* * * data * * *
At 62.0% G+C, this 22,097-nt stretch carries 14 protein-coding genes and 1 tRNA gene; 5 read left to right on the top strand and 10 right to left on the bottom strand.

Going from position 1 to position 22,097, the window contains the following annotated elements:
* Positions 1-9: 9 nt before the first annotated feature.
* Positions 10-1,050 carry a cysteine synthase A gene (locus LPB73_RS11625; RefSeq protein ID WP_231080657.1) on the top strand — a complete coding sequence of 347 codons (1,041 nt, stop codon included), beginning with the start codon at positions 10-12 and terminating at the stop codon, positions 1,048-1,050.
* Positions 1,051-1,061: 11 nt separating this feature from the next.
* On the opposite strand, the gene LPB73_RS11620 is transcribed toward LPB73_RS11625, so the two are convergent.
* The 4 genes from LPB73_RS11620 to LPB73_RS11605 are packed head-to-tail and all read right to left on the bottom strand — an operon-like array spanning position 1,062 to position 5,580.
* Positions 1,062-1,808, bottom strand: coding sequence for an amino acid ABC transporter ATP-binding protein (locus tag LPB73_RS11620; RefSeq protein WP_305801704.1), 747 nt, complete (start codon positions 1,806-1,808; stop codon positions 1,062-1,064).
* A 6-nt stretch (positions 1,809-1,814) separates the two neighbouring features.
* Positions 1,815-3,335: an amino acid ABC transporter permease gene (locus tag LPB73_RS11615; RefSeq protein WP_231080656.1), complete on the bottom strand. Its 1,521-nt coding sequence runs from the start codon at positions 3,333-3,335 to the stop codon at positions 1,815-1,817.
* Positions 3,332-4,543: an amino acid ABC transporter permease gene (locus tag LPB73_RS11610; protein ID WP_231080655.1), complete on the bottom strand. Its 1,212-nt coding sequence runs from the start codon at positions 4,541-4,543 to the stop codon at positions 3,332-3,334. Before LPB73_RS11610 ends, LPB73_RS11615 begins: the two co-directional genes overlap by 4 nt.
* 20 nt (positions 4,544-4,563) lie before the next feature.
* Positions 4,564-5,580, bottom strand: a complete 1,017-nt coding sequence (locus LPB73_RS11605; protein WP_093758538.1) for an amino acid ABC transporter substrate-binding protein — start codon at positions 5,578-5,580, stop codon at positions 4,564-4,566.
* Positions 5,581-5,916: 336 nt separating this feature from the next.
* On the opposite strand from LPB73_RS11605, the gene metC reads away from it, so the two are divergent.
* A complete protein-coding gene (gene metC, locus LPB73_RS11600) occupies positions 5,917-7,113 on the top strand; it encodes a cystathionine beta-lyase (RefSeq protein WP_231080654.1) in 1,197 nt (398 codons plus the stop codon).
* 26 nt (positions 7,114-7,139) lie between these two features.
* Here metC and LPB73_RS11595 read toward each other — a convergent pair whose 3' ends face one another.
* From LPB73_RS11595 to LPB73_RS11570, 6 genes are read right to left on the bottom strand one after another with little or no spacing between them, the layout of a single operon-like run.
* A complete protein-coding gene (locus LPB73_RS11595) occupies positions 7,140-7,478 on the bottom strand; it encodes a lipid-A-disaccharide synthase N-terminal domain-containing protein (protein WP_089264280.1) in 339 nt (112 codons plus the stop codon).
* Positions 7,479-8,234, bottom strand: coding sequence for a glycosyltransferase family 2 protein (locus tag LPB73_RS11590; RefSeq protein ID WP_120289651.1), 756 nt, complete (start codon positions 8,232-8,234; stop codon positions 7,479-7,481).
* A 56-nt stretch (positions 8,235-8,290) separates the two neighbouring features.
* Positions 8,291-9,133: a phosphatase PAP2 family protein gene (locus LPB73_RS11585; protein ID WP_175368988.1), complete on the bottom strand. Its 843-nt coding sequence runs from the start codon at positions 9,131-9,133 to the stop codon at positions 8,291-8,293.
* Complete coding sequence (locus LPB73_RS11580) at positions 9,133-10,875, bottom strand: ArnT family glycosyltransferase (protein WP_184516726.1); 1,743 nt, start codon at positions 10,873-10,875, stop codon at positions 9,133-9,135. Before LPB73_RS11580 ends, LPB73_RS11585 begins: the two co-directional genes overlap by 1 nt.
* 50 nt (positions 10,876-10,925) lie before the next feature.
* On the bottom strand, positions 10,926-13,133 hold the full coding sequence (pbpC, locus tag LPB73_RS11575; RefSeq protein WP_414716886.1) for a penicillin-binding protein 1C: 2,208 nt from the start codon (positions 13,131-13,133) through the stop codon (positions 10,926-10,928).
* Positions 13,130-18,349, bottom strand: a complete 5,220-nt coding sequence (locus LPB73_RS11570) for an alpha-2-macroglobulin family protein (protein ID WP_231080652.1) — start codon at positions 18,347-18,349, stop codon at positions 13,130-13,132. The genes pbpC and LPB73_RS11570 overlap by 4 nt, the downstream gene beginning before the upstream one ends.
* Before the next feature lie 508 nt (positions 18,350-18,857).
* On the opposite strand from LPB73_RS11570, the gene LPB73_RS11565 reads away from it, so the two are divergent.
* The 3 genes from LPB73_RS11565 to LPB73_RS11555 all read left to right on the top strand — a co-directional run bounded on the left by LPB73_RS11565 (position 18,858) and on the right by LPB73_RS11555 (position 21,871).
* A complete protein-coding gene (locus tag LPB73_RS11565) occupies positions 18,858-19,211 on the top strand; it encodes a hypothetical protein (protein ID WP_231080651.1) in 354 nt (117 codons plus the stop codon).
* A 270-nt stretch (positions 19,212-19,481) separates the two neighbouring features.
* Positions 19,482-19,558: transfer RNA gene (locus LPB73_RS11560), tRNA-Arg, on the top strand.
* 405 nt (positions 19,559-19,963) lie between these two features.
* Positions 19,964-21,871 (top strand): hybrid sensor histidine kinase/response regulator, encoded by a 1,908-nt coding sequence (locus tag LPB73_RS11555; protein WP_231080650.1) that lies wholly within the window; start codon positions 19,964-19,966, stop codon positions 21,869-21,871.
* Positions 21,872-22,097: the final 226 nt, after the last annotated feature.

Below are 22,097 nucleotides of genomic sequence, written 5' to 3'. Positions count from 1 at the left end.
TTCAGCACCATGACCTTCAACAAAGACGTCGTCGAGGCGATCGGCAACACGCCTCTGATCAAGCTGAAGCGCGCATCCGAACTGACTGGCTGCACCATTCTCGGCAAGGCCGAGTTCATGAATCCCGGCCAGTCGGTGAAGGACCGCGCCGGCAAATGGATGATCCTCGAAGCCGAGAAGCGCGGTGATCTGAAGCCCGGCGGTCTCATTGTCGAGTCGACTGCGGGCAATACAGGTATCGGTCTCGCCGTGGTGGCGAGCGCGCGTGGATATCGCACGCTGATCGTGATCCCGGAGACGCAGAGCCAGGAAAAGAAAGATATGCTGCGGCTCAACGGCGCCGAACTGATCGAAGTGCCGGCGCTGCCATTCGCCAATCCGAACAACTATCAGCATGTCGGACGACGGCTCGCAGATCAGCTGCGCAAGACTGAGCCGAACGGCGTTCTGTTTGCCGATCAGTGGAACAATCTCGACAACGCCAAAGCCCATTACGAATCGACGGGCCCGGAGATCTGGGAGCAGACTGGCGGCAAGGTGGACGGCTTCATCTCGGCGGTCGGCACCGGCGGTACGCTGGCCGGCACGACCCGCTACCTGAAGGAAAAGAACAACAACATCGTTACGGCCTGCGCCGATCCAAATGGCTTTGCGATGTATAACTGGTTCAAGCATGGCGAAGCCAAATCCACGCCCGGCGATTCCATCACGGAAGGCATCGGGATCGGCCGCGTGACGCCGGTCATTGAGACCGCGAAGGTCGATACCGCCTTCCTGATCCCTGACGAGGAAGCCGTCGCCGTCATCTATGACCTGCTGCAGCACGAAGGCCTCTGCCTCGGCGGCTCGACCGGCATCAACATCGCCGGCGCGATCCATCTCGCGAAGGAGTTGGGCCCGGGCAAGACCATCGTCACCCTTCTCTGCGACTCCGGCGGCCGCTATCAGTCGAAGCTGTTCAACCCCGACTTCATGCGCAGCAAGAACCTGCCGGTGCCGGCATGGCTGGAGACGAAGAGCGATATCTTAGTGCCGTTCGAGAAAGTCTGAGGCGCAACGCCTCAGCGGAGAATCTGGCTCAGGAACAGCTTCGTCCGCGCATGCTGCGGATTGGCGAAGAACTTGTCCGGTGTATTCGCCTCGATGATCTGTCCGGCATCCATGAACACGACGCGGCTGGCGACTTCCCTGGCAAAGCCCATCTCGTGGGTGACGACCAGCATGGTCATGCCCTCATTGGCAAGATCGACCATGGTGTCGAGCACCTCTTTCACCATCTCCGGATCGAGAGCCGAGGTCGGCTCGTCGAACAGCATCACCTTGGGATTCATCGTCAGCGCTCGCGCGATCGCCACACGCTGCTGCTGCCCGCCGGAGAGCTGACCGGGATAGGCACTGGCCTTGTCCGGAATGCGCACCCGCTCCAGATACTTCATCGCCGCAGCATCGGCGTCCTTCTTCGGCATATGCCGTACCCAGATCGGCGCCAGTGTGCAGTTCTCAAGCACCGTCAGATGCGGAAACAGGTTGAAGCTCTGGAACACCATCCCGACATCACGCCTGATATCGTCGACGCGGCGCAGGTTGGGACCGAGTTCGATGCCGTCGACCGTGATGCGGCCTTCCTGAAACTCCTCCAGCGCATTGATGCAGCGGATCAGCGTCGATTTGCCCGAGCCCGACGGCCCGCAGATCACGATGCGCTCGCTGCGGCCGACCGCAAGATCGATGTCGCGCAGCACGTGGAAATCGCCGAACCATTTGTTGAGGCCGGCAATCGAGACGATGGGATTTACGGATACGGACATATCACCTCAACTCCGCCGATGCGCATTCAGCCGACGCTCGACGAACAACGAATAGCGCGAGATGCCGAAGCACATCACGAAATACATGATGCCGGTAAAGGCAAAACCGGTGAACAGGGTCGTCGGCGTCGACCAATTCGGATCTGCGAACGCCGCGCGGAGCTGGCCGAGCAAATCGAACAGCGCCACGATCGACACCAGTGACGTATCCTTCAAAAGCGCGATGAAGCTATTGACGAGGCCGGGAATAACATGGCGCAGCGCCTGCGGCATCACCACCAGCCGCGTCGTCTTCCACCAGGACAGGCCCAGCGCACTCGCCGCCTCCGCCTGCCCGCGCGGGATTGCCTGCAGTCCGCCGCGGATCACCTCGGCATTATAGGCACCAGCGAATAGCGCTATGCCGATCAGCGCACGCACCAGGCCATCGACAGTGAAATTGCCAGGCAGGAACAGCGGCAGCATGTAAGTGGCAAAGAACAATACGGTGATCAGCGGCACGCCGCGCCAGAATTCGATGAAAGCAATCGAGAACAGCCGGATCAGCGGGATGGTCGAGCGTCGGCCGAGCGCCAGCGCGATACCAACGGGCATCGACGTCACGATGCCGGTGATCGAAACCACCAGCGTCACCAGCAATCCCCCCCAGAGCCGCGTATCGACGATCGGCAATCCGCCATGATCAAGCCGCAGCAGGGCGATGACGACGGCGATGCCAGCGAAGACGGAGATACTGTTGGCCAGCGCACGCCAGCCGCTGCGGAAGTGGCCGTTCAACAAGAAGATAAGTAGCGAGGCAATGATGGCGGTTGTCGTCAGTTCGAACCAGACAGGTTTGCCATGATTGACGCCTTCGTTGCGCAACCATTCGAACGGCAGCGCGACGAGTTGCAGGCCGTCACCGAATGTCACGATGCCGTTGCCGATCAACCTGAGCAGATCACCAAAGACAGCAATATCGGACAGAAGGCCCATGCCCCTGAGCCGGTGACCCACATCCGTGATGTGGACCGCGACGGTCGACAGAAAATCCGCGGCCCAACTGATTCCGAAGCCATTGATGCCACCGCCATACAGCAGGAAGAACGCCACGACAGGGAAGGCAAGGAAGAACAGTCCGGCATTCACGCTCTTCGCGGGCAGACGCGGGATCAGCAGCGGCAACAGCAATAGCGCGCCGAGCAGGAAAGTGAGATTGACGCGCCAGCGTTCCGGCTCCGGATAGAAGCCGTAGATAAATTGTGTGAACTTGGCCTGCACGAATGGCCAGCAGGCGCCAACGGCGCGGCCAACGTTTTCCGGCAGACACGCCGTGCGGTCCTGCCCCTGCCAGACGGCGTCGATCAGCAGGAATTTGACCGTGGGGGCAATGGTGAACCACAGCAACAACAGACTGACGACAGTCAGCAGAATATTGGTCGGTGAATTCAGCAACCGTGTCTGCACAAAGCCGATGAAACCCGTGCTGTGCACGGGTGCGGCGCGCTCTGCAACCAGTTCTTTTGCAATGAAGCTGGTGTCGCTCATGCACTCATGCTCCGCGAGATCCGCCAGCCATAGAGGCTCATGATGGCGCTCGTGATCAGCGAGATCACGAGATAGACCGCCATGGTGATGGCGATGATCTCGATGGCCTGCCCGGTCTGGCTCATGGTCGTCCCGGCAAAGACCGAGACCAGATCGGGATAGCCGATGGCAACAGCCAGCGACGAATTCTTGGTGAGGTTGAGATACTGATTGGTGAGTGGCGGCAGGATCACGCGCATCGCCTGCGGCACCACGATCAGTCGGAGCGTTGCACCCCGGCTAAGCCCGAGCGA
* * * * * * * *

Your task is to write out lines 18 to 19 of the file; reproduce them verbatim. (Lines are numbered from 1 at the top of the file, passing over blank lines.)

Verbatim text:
* Here metC and LPB73_RS11595 read toward each other — a convergent pair whose 3' ends face one another.
* From LPB73_RS11595 to LPB73_RS11570, 6 genes are read right to left on the bottom strand one after another with little or no spacing between them, the layout of a single operon-like run.